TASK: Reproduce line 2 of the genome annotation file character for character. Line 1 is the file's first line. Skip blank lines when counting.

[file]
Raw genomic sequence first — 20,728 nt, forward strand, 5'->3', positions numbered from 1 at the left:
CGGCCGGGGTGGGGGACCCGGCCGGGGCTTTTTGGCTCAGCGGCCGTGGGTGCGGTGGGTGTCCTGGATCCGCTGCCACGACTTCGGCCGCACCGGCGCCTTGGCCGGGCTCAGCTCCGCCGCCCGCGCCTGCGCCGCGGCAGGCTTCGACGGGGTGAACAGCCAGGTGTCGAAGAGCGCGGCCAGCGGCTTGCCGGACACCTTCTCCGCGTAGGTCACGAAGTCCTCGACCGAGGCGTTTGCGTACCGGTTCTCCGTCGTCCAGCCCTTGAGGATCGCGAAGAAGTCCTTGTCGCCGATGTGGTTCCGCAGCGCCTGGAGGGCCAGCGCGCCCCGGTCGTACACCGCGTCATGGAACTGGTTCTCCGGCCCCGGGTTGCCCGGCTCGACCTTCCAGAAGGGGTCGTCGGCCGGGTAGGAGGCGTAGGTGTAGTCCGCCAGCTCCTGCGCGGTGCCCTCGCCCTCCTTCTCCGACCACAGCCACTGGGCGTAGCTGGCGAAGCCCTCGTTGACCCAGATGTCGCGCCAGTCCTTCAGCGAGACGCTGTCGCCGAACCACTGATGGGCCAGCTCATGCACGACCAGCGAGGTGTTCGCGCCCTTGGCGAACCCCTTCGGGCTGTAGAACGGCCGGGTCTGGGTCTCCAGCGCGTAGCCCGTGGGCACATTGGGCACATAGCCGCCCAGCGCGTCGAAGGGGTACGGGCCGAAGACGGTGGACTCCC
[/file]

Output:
CGGCCGGGGTGGGGGACCCGGCCGGGGCTTTTTGGCTCAGCGGCCGTGGGTGCGGTGGGTGTCCTGGATCCGCTGCCACGACTTCGGCCGCACCGGCGCCTTGGCCGGGCTCAGCTCCGCCGCCCGCGCCTGCGCCGCGGCAGGCTTCGACGGGGTGAACAGCCAGGTGTCGAAGAGCGCGGCCAGCGGCTTGCCGGACACCTTCTCCGCGTAGGTCACGAAGTCCTCGACCGAGGCGTTTGCGTACCGGTTCTCCGTCGTCCAGCCCTTGAGGATCGCGAAGAAGTCCTTGTCGCCGATGTGGTTCCGCAGCGCCTGGAGGGCCAGCGCGCCCCGGTCGTACACCGCGTCATGGAACTGGTTCTCCGGCCCCGGGTTGCCCGGCTCGACCTTCCAGAAGGGGTCGTCGGCCGGGTAGGAGGCGTAGGTGTAGTCCGCCAGCTCCTGCGCGGTGCCCTCGCCCTCCTTCTCCGACCACAGCCACTGGGCGTAGCTGGCGAAGCCCTCGTTGACCCAGATGTCGCGCCAGTCCTTCAGCGAGACGCTGTCGCCGAACCACTGATGGGCCAGCTCATGCACGACCAGCGAGGTGTTCGCGCCCTTGGCGAACCCCTTCGGGCTGTAGAACGGCCGGGTCTGGGTCTCCAGCGCGTAGCCCGTGGGCACATTGGGCACATAGCCGCCCAGCGCGTCGAAGGGGTACGGGCCGAAGACGGTGGACTCCC